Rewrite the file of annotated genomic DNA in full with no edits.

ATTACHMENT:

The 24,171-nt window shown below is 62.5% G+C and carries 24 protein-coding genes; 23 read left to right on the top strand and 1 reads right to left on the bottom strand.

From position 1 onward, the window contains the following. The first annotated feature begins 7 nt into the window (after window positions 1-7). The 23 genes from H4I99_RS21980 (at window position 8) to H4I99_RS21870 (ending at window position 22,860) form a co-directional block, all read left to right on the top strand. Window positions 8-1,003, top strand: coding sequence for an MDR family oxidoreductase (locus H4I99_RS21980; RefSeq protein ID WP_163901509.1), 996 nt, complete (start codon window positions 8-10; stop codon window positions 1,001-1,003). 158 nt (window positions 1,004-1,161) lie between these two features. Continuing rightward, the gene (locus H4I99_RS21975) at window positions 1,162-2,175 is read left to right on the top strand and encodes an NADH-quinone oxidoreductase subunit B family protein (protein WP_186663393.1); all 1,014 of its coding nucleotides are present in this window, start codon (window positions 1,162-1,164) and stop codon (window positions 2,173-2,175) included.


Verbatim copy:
The 24,171-nt window shown below is 62.5% G+C and carries 24 protein-coding genes; 23 read left to right on the top strand and 1 reads right to left on the bottom strand.

From position 1 onward, the window contains the following. The first annotated feature begins 7 nt into the window (after window positions 1-7). The 23 genes from H4I99_RS21980 (at window position 8) to H4I99_RS21870 (ending at window position 22,860) form a co-directional block, all read left to right on the top strand. Window positions 8-1,003, top strand: coding sequence for an MDR family oxidoreductase (locus H4I99_RS21980; RefSeq protein ID WP_163901509.1), 996 nt, complete (start codon window positions 8-10; stop codon window positions 1,001-1,003). 158 nt (window positions 1,004-1,161) lie between these two features. Continuing rightward, the gene (locus H4I99_RS21975) at window positions 1,162-2,175 is read left to right on the top strand and encodes an NADH-quinone oxidoreductase subunit B family protein (protein WP_186663393.1); all 1,014 of its coding nucleotides are present in this window, start codon (window positions 1,162-1,164) and stop codon (window positions 2,173-2,175) included.